“Mr. Gokita's vocabulary barrels across illustration, pornography, abstraction, children's drawing, calligraphy and sign-painting, with a perfect control, velvety surfaces and tonal range that makes black-and-white feel like living color.”
Vanity 3 is at once elegant and grotesque, seductive yet hauntingly unsettling – a large and superlative specimen from Gokita Tomoo’s increasingly acclaimed oeuvre. Executed in the artist’s distinctive greyscale palette, the abstract-figurative hybrid group portrait of three smartly-clad partygoers arouses a commanding ambiance evocative of film noir – darkly resplendent and cryptic in its heady concoction of Pop, Surrealism, Cubism, Neo-Expressionism and Japanese graphic design. Created in 2015, a decade after Gokita made his decisive career shift from graphic designer to artist, Vanity 3 displays mature and virtuosic chiaroscuro-esque techniques, showcasing Gokita’s pristine technical precision across diverse painterly methods such as staggered lines, sharp gradients, spectacular sheens and tonal ranges and bold smears, erasures and gouges. The effect is luxurious, lavish and eerily disquieting – a wholly iconic and singular aesthetic reminiscent of diverse visual languages spanning graphic design, calligraphy, and cutouts from vintage postcards and magazines. In Roberta Smith’s words: “Mr. Gokita’s vocabulary barrels across illustration, pornography, abstraction, children’s drawing, calligraphy and sign-painting, with a perfect control, velvety surfaces and tonal range that makes black-and-white feel like living color makes black-and-white feel like living colour” (Roberta Smith, ‘Stranger Town: Invading Genres Breach the Art World’s Porous Borders’, The New York Times, March 9, 2005).
Gokita first worked as a successful illustrator and graphic designer in the 1990s before turning to drawing and painting. During his early days as an artist, the choice of a limited palette was a solution to financial struggles. Gokita’s breakthrough came in 2000 when the Japanese publisher Little More released 3,000 copies of his artist book Lingerie Wrestling, which swiftly sold out and became a cult classic. In 2005, the New York-based artist Taylor McKimens discovered a copy of Lingerie Wrestling and invited Gokita to take part in a group show in Chelsea. Gokita’s works were extremely well received and initiated gallery interest, leading to a slew of solo shows and critical acclaim that launched him into the New York art world. Inspired by his former career as a graphic designer in the fashion and music industry, Gokita’s aesthetic culls found imagery from 1970s Playboy magazines, pin-up posters, vintage post cards, record sleeves, classic film stills and other reference points appropriated from Japanese and Western popular culture and marginal counterculture. Many of these early paintings found a foundation in his pencil and ink sketches, as the artist “still loves drawing, which he finds ‘relaxing’ […] But over time Gokita […] upended his art-making process by painting freely without the aid of any preliminary drawings” (Elaine Ng, ‘One Thousand Shades of Gray: Tomoo Gokita’, ArtAsiaPacific, July-August 2015).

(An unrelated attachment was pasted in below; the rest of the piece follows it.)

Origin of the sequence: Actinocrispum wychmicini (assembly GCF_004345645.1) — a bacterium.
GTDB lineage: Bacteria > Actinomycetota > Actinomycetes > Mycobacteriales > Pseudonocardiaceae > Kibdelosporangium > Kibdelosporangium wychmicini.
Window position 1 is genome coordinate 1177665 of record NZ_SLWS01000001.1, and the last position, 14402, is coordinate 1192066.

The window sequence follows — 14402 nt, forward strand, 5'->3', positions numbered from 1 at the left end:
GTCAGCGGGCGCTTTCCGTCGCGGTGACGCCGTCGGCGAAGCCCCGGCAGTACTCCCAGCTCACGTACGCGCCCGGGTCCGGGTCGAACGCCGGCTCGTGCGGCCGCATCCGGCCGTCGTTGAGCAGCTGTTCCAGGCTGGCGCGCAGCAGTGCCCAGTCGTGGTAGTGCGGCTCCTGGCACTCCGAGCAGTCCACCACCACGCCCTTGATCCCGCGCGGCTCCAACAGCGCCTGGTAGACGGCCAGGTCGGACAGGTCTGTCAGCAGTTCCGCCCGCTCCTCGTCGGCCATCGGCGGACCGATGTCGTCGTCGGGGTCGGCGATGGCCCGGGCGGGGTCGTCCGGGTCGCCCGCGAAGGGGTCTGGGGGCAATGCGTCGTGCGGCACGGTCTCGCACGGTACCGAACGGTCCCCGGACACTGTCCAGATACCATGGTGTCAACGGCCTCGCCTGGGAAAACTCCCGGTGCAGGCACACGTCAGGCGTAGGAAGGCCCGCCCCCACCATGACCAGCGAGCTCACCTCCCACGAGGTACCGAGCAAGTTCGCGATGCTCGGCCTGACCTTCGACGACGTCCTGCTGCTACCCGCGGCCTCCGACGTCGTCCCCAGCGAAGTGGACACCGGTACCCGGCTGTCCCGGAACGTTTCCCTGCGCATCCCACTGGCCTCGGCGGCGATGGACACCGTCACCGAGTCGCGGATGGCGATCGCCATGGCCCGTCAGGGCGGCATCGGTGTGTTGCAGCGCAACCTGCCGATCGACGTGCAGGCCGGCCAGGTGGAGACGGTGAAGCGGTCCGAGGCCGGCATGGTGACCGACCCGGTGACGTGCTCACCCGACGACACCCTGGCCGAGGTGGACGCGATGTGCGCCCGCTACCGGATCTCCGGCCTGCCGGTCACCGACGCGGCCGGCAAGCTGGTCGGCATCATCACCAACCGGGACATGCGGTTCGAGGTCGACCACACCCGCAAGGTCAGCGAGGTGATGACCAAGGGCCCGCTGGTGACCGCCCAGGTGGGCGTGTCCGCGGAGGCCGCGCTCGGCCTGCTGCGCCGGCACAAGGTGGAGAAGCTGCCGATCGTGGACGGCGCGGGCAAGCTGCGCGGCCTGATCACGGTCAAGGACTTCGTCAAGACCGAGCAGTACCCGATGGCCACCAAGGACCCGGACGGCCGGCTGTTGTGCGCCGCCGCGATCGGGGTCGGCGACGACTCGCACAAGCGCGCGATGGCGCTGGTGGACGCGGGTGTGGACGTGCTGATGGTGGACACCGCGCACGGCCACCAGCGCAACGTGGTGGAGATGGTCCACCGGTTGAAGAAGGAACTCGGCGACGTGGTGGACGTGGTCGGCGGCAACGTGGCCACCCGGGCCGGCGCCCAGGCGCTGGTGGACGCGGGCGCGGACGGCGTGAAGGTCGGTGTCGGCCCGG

An important compositional strategy employed by Gokita is the deliberate facial obscuration of his subjects or erasure of human forms via varying degrees of smudges, scrawls and swirls. Such a tendency can be noted as early as 2008; by crossing, smearing or mutilating facial features, Gokita frustrates the viewer’s gaze and asserts a critical distance between the voyeuristic subject and object. While the luscious canvas surface and graphically seductive forms beckons the viewer’s gaze, Gokita’s masterful manipulation of pigment and shapes, shade and light denies entry and deeper engagement, keeping the viewer at bay; while at the same time electrifying the canvas surface with tension, violence and mystery. Such a phenomenon is reminiscent of Gerhard Richter’s late-1960s hazily blurred photorealist works, which likewise obscured and manipulated found imagery. Gokita’s aesthetic in the present work also echoes that of the psychologically charged works of Francis Bacon; much like Bacon’s iconic series of screaming popes from the 1950s, which the artist worked solely from photographs of Velazquez’s painting of Pope Innocent X, Gokita employs found imagery as a starting point followed by intentional distortion. In Bacon’s own words, his defacing of his popes enabled him to hit “the nervous system more violently and poignantly” and thus get to the reality behind the image; much in the same manner, Gokita’s paintings violate the brain’s ability of recognition, inducing a visual and cerebral shock.
Executed with masterful, authoritative poise and confidence, Vanity 3 ranks amongst the best of Gokita’s oeuvre. Set against an anonymous space of deep black, the two dapper male figures flank a full-bosomed lady in a cocktail gown – their faceless heads jarring fiercely with the lush extravagance of their attire. Titled Vanity 3, the present work manifests perhaps as a mockery of the increasingly visual-centric and material-centric world under the perpetual advancement and dominance of social media. Bombarded by images and stereotypes on a daily basis, we are looking but no longer seeing; in continuance of a long tradition of artists exploring the shifting borders between realism and abstraction, Vanity 3 presents a shrewd contemporary investigation on the challenges of representation, the phenomenon of seeing and the role of the viewer in the 21st century.